Let's quote from the Coast Guard, since they're the ones who interpret the requirements, advise on their creation, and arrest violators. They're really very clear on the subject.
The ultimate source, for US boats and boats trading in US waters would probably be US Code Title 46 (Subpart C is mentioned in the USCG doc below). The sobriety requirement for skipper and crew would eliminate some sailors I know from legally carrying passengers for hire, even if they did have a license!
Passenger means an individual carried on the vessel except:
a. The owner or an individual representative of the owner or, in the case of a
vessel under charter, an individual charterer or individual representative of the
b. The master; or
c. A member of the crew engaged in the business of the vessel who has not
contributed consideration for carriage and who is paid for on-board services
(46 U.S.C. 2101(21) (A)).
Passenger for hire means a passenger for whom consideration is contributed as a
condition of carriage on the vessel, whether directly or indirectly flowing to the owner,
charterer, operator, agent or any other person having an interest in the vessel (46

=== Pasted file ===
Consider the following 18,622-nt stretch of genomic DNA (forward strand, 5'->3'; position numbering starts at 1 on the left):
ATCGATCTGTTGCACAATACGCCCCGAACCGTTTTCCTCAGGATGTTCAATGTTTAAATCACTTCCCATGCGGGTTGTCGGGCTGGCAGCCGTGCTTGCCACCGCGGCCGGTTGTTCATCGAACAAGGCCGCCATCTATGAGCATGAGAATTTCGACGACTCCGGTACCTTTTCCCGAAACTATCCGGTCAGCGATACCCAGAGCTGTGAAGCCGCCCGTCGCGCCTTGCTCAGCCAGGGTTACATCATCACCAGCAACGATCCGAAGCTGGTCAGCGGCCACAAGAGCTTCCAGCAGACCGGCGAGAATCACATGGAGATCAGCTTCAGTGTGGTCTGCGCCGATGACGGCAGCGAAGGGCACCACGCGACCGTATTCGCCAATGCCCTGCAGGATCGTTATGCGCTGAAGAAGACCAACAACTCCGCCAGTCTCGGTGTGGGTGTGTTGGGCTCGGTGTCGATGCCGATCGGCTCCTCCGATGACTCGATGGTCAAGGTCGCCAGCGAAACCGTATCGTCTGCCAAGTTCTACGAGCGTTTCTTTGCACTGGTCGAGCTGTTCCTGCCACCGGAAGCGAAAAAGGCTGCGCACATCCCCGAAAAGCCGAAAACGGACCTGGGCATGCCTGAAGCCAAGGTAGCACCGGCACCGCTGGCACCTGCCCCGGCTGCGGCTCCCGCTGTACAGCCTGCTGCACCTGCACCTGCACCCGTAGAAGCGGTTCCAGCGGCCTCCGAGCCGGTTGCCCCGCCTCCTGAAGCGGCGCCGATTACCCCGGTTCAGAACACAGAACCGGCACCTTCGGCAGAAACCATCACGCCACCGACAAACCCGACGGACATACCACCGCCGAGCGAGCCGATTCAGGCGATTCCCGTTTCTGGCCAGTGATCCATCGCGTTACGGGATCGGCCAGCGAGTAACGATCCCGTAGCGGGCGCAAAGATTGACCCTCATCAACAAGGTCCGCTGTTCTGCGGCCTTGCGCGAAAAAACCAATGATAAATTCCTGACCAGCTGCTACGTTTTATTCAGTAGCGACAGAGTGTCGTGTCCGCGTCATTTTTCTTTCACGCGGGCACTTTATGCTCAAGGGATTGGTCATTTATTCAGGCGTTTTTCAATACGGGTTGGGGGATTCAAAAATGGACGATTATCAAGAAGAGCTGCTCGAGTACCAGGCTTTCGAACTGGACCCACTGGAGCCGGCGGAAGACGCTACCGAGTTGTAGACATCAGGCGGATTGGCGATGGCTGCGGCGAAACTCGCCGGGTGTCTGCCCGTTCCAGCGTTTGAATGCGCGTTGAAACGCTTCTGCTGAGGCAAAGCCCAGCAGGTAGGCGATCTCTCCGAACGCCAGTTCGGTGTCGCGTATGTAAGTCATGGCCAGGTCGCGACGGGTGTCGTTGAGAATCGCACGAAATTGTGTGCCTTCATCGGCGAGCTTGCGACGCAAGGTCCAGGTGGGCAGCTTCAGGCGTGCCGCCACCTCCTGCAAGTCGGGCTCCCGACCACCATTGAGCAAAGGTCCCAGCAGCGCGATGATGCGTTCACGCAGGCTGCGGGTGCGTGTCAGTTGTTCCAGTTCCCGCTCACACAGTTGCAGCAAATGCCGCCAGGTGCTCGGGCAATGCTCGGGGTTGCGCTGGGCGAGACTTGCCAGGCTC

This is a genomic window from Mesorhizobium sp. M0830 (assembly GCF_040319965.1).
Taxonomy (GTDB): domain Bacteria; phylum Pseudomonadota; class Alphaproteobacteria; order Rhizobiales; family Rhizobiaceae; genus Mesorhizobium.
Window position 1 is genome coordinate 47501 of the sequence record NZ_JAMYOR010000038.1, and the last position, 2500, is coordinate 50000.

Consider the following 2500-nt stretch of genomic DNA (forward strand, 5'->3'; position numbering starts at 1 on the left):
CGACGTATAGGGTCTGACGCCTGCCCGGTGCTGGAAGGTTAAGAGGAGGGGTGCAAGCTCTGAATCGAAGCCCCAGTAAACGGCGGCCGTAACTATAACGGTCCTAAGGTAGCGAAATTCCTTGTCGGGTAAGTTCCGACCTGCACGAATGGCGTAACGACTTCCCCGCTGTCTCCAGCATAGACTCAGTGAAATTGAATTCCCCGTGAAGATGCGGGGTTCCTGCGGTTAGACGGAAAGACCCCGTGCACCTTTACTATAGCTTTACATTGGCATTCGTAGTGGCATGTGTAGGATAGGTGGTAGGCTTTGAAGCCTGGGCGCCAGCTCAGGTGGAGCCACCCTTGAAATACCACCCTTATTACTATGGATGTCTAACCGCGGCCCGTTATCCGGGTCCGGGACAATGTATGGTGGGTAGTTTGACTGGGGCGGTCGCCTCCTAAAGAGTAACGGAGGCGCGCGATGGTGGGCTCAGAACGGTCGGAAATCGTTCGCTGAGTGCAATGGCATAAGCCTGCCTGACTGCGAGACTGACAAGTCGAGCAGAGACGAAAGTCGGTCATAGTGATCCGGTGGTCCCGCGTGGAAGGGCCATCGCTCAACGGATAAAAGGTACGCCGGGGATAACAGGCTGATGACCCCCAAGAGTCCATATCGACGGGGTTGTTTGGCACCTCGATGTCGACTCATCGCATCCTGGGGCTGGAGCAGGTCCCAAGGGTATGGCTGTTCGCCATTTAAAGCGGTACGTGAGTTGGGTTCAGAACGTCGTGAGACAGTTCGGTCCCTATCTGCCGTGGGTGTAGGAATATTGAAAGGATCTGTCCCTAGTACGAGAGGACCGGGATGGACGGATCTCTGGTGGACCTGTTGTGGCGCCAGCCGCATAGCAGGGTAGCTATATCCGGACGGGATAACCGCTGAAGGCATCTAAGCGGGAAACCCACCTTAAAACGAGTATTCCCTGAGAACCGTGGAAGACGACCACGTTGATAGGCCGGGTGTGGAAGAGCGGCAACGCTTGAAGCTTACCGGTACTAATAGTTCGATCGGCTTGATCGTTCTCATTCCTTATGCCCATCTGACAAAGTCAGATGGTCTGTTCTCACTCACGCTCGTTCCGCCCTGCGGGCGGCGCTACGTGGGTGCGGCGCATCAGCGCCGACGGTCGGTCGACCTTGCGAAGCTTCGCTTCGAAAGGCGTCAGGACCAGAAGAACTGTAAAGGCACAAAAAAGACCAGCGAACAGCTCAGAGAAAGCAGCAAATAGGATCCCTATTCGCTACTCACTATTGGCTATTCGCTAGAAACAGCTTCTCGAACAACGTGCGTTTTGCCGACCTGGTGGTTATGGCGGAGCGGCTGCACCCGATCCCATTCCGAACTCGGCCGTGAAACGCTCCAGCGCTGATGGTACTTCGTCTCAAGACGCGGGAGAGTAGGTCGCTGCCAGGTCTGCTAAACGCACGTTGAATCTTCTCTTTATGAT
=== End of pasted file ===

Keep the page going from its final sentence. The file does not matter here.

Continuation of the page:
Consideration means an economic benefit, inducement, right, or profit including
monetary payment going to an individual, person, or entity. It does not include a
voluntary sharing of the actual expenses of the voyage, by monetary contribution or
donation of fuel food, beverage, or other supplies (46 U.S.C. 2101(5a)).
U. S. Coast Guard Requirements for Uninspected Passenger Vessels of Less Than 100 G.T. and Carrying Six or Less Passengers
(and yes, I would have nitpicked it as "Six or Fewer Passengers" but does anyone see an angry grammarian around)
Licensing (46 CFR 15.605, 46 CFR 26.20-1 and 46 CFR 15.401)
Each self-propelled, uninspected vessel carrying not more than six passengers as
defined by 46 U.S.C. 2101(42) (B), must be under the direction and control of an
individual licensed by the Coast Guard
While on board an UPV, a crewmember (including a licensed individual), pilot or a
watchstander who is not a regular member of the crew:
a. Shall not perform or attempt to perform any scheduled duties within four hours of
consuming any alcohol;
b. Shall not be intoxicated at any time;
c. Shall not consume any intoxicant while on watch or on duty; and
d. May consume a legal non-prescription or prescription drug provided the drug
does not cause the individual to be intoxicated.
A hazardous condition can be Operating without a license, operating beyond the scope
of the license, or operating with insufficient crew for the intended voyage. Boarding
officers shall review the licenses of all licensed personnel required. A licensed operator
may not turn the watch over to an unlicensed person while sleeping or resting off the
bridge. The practice of permitting passengers on uninspected passenger vessels to
"take the helm" should be discouraged, however, it is not prohibited by regulation. The
licensed operator is responsible for the safe navigation/operation of the vessel at all times.